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Zwicker, Conaway, Land, Downey & Houghtaling Bill to Fund Historic Preservation Projects in NJ Now Law

Legislation sponsored by Assembly Democrats Andrew Zwicker, Herb Conaway Jr., M.D, Bruce Land, Joann Downey and Eric Houghtaling to invest in the preservation of places of historical significance in New Jersey is now law.

The new law (A-4583) appropriates approximately $3 million to the New Jersey Historic Trust to provide grants for various historic preservation projects in Burlington, Cape May, Essex, Hudson, Hunterdon, Mercer, Monmouth, Morris, Ocean, Somerset, Sussex and Union counties. The funds are derived from the 2009 Historic Preservation Fund and the unexpended balance of constitutionally-dedicated corporation business tax revenues in the Diesel Risk Mitigation Fund.

“The Daniel Robert House, which houses Borough Hall and the borough’s library, is a center of civic life in Somerville,” said Zwicker (D-Hunterdon/Mercer/Middlesex/Somerset). “Historic sites like this are all over our state. These sites bind us not just to each other, but also to our state’s rich past. We must invest in preserving them.”

“There is economic value in preserving our historical places and sites,” said Conaway (D-Burlington). “Preservation can make our state more appealing as a heritage tourism destination.”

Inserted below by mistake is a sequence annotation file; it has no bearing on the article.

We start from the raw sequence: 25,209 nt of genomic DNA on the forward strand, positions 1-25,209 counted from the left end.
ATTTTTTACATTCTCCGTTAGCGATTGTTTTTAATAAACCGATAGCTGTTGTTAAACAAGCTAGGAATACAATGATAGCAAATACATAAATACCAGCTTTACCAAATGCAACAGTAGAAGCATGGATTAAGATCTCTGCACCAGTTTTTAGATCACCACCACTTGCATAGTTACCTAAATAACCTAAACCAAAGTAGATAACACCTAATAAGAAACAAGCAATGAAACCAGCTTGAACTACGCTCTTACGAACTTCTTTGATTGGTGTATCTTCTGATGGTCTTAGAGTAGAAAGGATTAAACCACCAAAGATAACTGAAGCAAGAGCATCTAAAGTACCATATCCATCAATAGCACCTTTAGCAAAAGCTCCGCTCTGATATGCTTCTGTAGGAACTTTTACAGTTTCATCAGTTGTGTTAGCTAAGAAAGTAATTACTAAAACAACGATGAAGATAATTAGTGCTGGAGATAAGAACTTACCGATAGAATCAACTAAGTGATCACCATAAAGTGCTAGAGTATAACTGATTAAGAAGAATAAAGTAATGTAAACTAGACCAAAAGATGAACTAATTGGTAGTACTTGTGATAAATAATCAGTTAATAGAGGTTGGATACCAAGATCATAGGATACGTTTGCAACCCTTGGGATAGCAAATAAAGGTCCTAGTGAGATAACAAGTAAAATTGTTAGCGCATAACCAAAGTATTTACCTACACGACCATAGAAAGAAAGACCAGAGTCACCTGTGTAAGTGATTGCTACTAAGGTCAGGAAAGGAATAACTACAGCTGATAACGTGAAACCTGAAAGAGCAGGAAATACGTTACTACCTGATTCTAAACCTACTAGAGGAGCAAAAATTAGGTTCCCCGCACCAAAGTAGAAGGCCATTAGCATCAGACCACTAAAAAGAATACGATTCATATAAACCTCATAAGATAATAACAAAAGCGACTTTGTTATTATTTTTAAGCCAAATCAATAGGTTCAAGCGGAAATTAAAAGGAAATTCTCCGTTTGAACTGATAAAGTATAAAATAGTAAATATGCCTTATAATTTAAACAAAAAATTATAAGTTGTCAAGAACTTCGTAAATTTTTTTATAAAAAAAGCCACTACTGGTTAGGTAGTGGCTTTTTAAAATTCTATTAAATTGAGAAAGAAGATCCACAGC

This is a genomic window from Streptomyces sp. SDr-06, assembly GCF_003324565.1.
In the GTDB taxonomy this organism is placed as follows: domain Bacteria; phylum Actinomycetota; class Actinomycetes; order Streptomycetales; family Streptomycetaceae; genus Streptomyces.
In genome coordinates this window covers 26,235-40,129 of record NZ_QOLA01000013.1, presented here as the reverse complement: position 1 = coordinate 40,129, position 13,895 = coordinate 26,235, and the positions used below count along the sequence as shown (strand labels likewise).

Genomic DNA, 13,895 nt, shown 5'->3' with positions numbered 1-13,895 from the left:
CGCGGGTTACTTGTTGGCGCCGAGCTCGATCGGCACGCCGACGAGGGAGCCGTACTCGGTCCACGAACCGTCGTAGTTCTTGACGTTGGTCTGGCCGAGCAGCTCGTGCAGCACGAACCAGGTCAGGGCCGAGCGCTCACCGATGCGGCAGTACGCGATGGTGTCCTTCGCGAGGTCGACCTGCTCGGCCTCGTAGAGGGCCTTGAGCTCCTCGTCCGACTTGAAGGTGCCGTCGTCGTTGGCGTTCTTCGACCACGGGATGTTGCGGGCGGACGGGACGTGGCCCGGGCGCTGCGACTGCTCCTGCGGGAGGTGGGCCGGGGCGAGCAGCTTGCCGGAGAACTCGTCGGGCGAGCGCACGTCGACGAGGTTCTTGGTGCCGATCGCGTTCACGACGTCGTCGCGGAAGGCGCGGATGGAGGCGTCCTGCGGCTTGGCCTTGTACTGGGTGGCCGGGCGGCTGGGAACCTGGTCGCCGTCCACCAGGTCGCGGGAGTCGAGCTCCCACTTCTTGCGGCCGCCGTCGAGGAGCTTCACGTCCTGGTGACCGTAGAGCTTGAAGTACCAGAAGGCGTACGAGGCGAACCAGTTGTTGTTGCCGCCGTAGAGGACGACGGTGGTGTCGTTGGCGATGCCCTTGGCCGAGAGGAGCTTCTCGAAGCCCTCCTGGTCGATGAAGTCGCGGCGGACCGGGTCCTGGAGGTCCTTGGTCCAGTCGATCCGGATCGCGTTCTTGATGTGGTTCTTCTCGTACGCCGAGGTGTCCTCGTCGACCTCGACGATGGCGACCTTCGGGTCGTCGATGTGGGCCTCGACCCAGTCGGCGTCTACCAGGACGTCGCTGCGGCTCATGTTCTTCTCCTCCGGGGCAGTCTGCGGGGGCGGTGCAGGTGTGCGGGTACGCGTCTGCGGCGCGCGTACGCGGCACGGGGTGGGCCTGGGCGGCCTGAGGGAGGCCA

“New Jersey is rich in history,” said Land (D-Cape May/Atlantic/Cumberland). “We should make every effort to preserve this history for future generations.”

“Historic sites like All Saints’ Memorial Church and the Count Basie Theatre add a great deal of value to life in New Jersey,” said Downey (D-Monmouth). “Investing in their upkeep is critical to ensuring that they are appreciated long into the future.”

“A visit to a place like the Burrowes Mansion forces us to stop and realize just how much of America’s history happened right in our own backyard,” said Houghtaling (D-Monmouth). “That’s a huge point of pride for New Jersey. This money will go a long way toward preserving some of our state’s most celebrated historic sites.”

The measure received unanimous approval from both houses of the legislature before being signed into law by the governor on Thursday.